Are you engaged in sector-agnostic philanthropy?
I just finished reading an interview with Ralph Smith, executive vice president of the Annie E. Casey Foundation, that caught my attention from his first sentence: “Foundation philanthropy is increasingly sector agnostic.”
Ralph’s use of the term ‘sector agnostic’ questions the traditional, exclusive partnership between foundations and nonprofits by suggesting that foundations can succeed only if they search for solutions to critical problems wherever they exist. This calls for foundations to invest in a much wider range of partners than they have previously, in the public, private and social sectors.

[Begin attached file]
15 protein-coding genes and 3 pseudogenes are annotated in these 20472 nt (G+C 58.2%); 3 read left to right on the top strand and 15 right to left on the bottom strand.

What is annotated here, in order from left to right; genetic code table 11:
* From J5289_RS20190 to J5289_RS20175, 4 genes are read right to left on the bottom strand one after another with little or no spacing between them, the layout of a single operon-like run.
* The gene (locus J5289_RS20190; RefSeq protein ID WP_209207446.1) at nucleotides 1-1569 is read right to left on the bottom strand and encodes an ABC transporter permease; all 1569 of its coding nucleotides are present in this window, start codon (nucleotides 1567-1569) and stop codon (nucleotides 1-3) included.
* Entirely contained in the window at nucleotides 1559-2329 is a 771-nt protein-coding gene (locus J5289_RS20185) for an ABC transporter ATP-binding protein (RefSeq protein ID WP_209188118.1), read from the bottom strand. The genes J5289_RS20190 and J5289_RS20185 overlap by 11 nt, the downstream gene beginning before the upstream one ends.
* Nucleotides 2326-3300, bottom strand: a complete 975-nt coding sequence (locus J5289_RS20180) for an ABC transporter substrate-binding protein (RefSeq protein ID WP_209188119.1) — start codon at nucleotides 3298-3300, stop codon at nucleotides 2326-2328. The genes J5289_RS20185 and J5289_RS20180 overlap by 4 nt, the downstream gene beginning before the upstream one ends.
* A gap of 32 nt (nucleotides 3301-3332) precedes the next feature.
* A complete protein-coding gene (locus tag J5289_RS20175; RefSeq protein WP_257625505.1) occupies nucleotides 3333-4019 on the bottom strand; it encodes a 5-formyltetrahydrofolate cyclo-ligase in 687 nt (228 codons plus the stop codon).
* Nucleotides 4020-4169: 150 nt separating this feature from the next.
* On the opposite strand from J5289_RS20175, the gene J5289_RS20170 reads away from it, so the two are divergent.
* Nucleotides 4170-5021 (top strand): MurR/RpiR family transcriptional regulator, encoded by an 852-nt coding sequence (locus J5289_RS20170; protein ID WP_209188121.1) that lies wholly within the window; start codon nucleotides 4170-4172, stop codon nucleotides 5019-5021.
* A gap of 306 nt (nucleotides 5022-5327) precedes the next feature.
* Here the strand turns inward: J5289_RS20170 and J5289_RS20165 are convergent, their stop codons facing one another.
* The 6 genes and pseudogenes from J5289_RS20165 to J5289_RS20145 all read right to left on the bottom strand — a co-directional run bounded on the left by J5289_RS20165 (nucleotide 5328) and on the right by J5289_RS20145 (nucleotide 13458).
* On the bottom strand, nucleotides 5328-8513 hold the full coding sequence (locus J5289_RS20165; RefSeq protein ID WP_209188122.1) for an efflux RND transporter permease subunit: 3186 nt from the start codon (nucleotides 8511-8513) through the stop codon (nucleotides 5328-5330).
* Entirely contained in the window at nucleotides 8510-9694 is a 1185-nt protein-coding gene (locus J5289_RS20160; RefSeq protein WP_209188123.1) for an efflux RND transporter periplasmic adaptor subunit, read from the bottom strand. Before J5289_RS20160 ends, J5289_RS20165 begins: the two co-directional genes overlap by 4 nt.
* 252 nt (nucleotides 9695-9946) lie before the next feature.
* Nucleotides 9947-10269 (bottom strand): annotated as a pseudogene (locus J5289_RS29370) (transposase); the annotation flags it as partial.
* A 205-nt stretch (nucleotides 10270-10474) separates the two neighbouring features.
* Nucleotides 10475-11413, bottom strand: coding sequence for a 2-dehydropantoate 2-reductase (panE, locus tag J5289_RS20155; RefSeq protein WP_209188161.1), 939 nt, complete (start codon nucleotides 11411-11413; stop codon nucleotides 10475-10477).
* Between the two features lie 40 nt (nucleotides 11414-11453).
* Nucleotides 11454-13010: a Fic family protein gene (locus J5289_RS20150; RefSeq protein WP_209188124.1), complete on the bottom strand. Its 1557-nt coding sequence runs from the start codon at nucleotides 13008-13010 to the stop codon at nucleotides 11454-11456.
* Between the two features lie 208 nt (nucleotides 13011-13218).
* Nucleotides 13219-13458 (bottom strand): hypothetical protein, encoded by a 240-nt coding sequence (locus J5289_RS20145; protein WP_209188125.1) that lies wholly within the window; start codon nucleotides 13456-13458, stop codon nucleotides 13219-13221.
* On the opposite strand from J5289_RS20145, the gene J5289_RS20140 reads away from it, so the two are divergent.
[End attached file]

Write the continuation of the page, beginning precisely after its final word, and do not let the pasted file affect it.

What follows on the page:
Now, I’ve heard Ralph Smith talk before so I knew that whatever he had to say would be thought-provoking and get me thinking ‘outside the box.’ I wasn’t disappointed in this interview, with his call for a broader and deeper array of partnerships to solve critical problems. Naturally, one of my first reactions was “What does this mean for nonprofits?” Turns out, I needn’t have worried about this – Ralph indeed recognizes three long-term responsibilities foundations have related to their nonprofit partners: develop a “disciplined social-capital market,” deal with compensation issues of nonprofit leaders (especially those related to retirement security) and strengthen the nonprofit sector’s infrastructure at local, state and national levels.
I’m looking forward to hearing Ralph speak on sector agnostic philanthropy at our annual conference. In the meantime, what do you think? Are you engaged in sector-agnostic partnerships? What have you learned from them?
Claudia Y.W. Herrold
vice president, communications & public policy